Before the 1970's if you had any desire to dress you kept it to yourself.
Going out in public was a high risk strategy; telling anyone was suicidal.
The result? A lot of very a lot screwed-up Transgender people who probably didn't even realise they were trans.
How many of the loonies in Mental Asylums were in fact suppressed cross dressers? We will never know.
This means that anyone born before, let's say, the mid-60's has suffered to a greater or lesser degree from their gender being suppressed.
Although we may like to deny it, the baby boomers and older, carry mental scars. We suppressed our gender for so long and most importantly during our adolescence when we were trying to 'find ourselves'.
Although it became more common to dress and go out in the 1980's the need for secrecy was still paramount. Life in public was tough; you frequently copped abuse or worse. And so the community developed social structures where it was safe to come out of your shell. Secret crossdressing societies flourished, balls and private restaurant nights popped up in most capital cities, and we started sharing information on Bulletin Boards and then the web. Life in our shells, and out in the public eye was so stressful we had to release the tension by having fun - in little bursts, once or twice a month. Life was great - as long as you didn't take yourself too seriously. We didn't realise it at the time - but what were were seeking was closer to therapy than real life. And for many of us, the therapy worked.
Meanwhile a new generation was appearing. A generation which had not experienced the mental persecution of the last century. Society moved away from a position of hostility towards the gender diverse, and without the need for safe spaces and therapy, the youngsters just kept pushing the boundaries of social acceptance. Change in the last 10 years has been so fast it is undermining the very assumptions (dress code, secrecy, relationships) that used to define our "Tranny" life.
The baby boomers had to make a choice. We either moved with the times, or stayed in our comfortable but crumbling structures.
The movers threw away the secrecy, told the world, and participated openly in society; after all, the youngsters said they had a right to be there. And as more of the community was seen the attitude of society changed faster.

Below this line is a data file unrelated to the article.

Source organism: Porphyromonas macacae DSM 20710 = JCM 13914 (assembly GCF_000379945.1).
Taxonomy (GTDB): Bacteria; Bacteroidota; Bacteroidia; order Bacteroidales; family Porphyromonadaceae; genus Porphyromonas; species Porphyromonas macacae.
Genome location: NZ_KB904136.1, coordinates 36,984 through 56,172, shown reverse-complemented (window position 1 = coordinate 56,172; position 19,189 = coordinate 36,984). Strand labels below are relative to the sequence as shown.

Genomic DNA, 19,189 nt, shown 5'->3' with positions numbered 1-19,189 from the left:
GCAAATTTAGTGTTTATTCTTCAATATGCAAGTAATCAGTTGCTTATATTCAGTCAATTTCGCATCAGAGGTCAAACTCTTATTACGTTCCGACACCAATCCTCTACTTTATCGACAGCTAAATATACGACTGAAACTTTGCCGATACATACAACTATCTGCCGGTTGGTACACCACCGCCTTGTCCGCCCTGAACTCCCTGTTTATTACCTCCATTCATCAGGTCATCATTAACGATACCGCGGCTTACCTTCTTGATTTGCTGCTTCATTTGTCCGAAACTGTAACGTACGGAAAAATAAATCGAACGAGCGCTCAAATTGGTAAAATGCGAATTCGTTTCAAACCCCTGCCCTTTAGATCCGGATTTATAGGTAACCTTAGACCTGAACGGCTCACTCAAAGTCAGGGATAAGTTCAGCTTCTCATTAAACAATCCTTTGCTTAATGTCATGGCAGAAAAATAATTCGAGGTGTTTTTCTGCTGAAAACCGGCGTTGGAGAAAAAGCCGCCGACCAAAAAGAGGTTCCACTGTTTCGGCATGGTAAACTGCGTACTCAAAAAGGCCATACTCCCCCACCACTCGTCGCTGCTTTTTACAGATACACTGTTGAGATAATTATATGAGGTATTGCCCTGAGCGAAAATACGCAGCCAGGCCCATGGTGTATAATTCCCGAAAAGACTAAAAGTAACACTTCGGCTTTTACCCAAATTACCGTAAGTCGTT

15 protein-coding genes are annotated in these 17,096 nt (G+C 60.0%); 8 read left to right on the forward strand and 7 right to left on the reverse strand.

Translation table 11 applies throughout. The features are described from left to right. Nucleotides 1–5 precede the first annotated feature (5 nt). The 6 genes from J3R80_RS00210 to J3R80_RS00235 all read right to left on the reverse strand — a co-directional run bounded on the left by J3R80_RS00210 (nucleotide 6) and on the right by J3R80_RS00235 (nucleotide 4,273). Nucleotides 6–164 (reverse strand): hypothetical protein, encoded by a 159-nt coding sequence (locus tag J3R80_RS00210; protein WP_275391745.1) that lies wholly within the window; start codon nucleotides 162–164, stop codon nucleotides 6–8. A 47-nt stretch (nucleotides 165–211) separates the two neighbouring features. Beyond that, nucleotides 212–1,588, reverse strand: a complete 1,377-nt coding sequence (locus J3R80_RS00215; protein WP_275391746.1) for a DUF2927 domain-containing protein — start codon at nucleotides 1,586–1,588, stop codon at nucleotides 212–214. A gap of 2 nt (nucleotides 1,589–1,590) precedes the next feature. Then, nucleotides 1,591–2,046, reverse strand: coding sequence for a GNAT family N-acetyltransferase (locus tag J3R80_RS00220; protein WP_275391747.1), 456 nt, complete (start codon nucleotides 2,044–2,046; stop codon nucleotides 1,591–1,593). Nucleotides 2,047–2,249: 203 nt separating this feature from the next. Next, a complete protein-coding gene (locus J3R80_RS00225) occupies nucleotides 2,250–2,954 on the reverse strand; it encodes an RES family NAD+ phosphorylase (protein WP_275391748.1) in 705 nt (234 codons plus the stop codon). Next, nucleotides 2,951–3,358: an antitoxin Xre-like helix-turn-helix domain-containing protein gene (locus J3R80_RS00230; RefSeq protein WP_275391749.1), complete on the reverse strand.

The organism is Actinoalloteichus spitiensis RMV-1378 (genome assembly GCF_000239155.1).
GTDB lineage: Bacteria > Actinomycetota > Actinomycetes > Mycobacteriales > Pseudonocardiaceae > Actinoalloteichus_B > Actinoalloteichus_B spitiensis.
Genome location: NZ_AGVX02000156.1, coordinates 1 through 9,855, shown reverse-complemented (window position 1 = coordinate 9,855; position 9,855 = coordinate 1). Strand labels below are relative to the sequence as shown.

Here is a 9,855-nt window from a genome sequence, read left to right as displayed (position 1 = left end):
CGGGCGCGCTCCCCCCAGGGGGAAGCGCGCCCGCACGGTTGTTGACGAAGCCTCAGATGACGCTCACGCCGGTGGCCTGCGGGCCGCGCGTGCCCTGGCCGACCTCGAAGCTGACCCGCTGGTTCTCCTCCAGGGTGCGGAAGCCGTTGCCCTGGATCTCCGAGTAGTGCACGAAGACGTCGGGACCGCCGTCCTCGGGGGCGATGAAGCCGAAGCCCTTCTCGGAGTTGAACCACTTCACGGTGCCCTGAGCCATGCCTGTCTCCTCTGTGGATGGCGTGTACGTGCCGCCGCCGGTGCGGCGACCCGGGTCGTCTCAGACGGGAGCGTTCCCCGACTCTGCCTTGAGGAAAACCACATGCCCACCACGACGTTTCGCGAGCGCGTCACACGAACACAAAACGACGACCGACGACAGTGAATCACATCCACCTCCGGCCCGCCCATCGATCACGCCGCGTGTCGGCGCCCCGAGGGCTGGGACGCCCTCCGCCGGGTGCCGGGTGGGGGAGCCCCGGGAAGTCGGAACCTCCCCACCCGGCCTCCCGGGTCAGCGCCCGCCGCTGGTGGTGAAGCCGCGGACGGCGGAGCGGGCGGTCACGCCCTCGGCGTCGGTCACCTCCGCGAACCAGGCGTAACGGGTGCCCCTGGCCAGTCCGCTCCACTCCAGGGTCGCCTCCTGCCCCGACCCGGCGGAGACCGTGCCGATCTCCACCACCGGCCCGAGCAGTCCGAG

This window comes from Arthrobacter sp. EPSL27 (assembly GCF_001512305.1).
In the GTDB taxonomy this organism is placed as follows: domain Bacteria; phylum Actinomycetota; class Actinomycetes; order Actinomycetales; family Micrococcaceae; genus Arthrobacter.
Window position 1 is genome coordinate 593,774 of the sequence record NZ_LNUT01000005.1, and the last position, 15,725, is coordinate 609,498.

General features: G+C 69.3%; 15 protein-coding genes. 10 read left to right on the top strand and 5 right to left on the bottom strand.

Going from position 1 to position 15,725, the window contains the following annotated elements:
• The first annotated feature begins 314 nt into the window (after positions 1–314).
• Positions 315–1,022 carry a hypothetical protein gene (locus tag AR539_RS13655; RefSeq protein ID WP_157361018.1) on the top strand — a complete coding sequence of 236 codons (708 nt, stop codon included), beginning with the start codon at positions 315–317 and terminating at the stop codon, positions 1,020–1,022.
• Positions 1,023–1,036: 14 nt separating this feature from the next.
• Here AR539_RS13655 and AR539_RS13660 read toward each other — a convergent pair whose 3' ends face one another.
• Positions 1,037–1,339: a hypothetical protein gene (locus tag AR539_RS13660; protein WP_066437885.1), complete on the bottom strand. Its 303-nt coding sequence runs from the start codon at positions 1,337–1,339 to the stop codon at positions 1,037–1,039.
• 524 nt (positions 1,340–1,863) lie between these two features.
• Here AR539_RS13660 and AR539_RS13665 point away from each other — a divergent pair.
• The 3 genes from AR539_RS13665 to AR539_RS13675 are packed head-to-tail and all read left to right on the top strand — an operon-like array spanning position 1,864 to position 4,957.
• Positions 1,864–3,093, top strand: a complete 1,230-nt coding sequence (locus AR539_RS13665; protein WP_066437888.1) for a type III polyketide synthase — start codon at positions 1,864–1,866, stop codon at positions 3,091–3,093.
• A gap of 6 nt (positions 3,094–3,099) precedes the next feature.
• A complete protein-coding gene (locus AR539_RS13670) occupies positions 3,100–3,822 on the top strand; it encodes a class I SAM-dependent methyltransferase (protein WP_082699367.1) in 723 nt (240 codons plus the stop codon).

The stayers found that they were all getting older, their numbers were dropping because of natural attrition, and life just wasn't fun like it used to be. Soon the East Wing had to be locked and left to decay, then the West Wing, and now they are thinking of locking the front door and down-sizing. It is getting harder and harder to find the therapy - and paradoxically easier and easier to get the drugs!
I was lucky - helped by a bit of not-so-gentle nudging out of Seahorse I was forced to move. I really miss the old "Tranny" life - but I now have a completely different therapy - near universal acceptance in public.
As Emma observed, the writing has been on the wall for anyone who cares to read it. Sadly if you aren't in a position to jump into the big bad world without your armour on, then there is little you can do. But as they proved on the Titanic - you can have a lot of fun dancing to the band whilst the ship goes down.
Let your hair down girls and party like there is no tomorrow!
Totally agree with the sentiments here. Chameleons WA eventually shut down due to the lack of members. We are more able to get out and about now in the general population. The internet also means communication is so much easier and resources far easier to find. I MUST get to Transformal next year. The last 2 years I have been in Sydney in June so getting away twice in such a short period of time couldn't be justified!. Thanks again Emma for such a great thread. I'm one of the old boilers in your age group. Not long now to the big 60!